Weed ...Cats,ear, false dandelion, flatweed ...what do you know about it?

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10 years 3 months ago #36706 by terralee
Hi all ...anyone know anything about it ....is it safe to feed hay with this weed in it ??? Have just been told about the stuff and we have a little in some paddocks ....I do not know much and google is pretty basic ....so wondering if there is a bit of hands on info from anybody on here.
One of our paddocks (long like hay paddock) does have quite a lot in it(no we can't make hay as our property unsuitable) and it is prolific all down the drive... it has got me thinking as there is a ton of the stuff around in what I assume are paddocks locked up for hay ...

Not sure what I am asking:confused:[:I] just wanting any info on this stuff and safety of animals (particularly horses) eating it ...as grass and hay.

Thanks in advance oh knowledgeable people[^]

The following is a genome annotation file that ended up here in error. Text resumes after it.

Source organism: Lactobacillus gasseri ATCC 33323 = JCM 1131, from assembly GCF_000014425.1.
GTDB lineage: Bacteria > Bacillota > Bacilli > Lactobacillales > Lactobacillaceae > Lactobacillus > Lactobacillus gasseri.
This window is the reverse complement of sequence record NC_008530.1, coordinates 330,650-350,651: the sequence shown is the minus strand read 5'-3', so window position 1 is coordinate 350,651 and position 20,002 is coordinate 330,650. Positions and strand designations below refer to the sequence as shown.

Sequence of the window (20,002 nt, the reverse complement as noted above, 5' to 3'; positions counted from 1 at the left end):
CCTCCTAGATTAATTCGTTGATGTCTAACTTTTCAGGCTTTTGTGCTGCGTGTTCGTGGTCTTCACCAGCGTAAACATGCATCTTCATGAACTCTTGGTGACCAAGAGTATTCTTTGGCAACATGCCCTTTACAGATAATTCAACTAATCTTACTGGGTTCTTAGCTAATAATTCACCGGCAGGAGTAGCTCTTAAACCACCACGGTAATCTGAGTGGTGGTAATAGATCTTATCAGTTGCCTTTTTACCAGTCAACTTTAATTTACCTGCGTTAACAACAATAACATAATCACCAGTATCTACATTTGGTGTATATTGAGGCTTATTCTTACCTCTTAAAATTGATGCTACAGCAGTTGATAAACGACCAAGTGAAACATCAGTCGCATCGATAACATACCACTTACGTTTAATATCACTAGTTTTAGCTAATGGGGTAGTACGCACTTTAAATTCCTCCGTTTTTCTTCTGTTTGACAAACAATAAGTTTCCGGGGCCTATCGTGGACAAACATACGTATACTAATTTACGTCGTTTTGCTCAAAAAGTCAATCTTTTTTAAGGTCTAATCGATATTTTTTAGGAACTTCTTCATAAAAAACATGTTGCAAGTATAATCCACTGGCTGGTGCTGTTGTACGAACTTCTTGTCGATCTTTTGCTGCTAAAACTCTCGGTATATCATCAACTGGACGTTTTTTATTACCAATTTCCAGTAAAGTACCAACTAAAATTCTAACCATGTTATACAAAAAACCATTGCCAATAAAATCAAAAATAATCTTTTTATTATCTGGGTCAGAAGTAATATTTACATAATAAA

Cheers

Leonie & Zoo!!! :silly: :woohoo:

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10 years 3 months ago #478000 by kai
perfectly edible. anything from the dandelion family is good for you (and animals) it is full of vitamins and minerals. The true dandelion is the best and tastiest, but the other members of the family are also good.

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10 years 3 months ago #478004 by muri
Actually, these weeds, apart from dandelion , tend not to be eaten by stock at all. I think they tend to indicate poor fertility and high nitrates and are implicated in stringhalt in horses [which is most uncommon
they are of little or no value and i see them growing around here particularly where hay has been taken off paddocks year after year without remineralising or fertilising.
Have you had soil tests on that property?

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10 years 3 months ago #478013 by kai